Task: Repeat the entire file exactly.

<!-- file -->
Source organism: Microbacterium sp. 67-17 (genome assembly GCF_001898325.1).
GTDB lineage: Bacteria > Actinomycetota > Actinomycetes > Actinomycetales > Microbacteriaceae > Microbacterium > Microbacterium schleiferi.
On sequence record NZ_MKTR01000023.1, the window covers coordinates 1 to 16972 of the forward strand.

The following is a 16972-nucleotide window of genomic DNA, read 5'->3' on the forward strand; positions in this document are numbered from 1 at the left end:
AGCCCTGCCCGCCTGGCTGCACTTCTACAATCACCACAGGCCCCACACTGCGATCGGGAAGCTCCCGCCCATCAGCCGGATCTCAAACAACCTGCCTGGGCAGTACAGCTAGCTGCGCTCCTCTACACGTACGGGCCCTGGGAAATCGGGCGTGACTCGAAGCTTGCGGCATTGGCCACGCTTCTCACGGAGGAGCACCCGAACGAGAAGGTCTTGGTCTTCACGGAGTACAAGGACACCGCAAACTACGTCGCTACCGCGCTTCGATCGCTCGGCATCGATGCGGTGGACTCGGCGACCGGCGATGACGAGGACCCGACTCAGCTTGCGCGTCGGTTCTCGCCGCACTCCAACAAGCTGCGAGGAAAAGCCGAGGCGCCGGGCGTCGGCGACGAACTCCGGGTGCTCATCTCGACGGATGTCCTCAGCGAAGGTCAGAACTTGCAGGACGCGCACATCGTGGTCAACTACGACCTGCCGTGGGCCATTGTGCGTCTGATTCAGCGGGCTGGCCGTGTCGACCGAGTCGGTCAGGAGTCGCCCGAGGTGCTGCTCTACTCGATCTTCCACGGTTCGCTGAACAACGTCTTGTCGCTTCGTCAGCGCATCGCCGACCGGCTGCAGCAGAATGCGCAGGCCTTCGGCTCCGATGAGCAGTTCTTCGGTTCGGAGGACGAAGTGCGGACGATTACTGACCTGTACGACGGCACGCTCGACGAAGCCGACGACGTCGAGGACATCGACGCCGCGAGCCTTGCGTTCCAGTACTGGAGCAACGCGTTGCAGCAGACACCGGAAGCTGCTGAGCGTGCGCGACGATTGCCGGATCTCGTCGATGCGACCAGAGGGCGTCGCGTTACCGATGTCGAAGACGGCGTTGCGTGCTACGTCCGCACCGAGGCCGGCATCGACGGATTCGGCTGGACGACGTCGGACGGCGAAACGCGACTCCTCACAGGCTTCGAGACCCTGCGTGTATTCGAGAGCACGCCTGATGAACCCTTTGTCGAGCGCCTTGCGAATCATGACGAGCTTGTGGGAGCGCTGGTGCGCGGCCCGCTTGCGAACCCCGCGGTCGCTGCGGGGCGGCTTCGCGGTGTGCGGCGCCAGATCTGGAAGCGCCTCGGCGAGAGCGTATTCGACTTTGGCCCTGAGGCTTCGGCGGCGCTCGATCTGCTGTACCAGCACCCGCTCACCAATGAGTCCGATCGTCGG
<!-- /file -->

Source organism: Microbacterium sp. 67-17 (genome assembly GCF_001898325.1).
GTDB lineage: Bacteria > Actinomycetota > Actinomycetes > Actinomycetales > Microbacteriaceae > Microbacterium > Microbacterium schleiferi.
On sequence record NZ_MKTR01000023.1, the window covers coordinates 1 to 16972 of the forward strand.

The following is a 16972-nucleotide window of genomic DNA, read 5'->3' on the forward strand; positions in this document are numbered from 1 at the left end:
AGCCCTGCCCGCCTGGCTGCACTTCTACAATCACCACAGGCCCCACACTGCGATCGGGAAGCTCCCGCCCATCAGCCGGATCTCAAACAACCTGCCTGGGCAGTACAGCTAGCTGCGCTCCTCTACACGTACGGGCCCTGGGAAATCGGGCGTGACTCGAAGCTTGCGGCATTGGCCACGCTTCTCACGGAGGAGCACCCGAACGAGAAGGTCTTGGTCTTCACGGAGTACAAGGACACCGCAAACTACGTCGCTACCGCGCTTCGATCGCTCGGCATCGATGCGGTGGACTCGGCGACCGGCGATGACGAGGACCCGACTCAGCTTGCGCGTCGGTTCTCGCCGCACTCCAACAAGCTGCGAGGAAAAGCCGAGGCGCCGGGCGTCGGCGACGAACTCCGGGTGCTCATCTCGACGGATGTCCTCAGCGAAGGTCAGAACTTGCAGGACGCGCACATCGTGGTCAACTACGACCTGCCGTGGGCCATTGTGCGTCTGATTCAGCGGGCTGGCCGTGTCGACCGAGTCGGTCAGGAGTCGCCCGAGGTGCTGCTCTACTCGATCTTCCACGGTTCGCTGAACAACGTCTTGTCGCTTCGTCAGCGCATCGCCGACCGGCTGCAGCAGAATGCGCAGGCCTTCGGCTCCGATGAGCAGTTCTTCGGTTCGGAGGACGAAGTGCGGACGATTACTGACCTGTACGACGGCACGCTCGACGAAGCCGACGACGTCGAGGACATCGACGCCGCGAGCCTTGCGTTCCAGTACTGGAGCAACGCGTTGCAGCAGACACCGGAAGCTGCTGAGCGTGCGCGACGATTGCCGGATCTCGTCGATGCGACCAGAGGGCGTCGCGTTACCGATGTCGAAGACGGCGTTGCGTGCTACGTCCGCACCGAGGCCGGCATCGACGGATTCGGCTGGACGACGTCGGACGGCGAAACGCGACTCCTCACAGGCTTCGAGACCCTGCGTGTATTCGAGAGCACGCCTGATGAACCCTTTGTCGAGCGCCTTGCGAATCATGACGAGCTTGTGGGAGCGCTGGTGCGCGGCCCGCTTGCGAACCCCGCGGTCGCTGCGGGGCGGCTTCGCGGTGTGCGGCGCCAGATCTGGAAGCGCCTCGGCGAGAGCGTATTCGACTTTGGCCCTGAGGCTTCGGCGGCGCTCGATCTGCTGTACCAGCACCCGCTCACCAATGAGTCCGATCGTCGG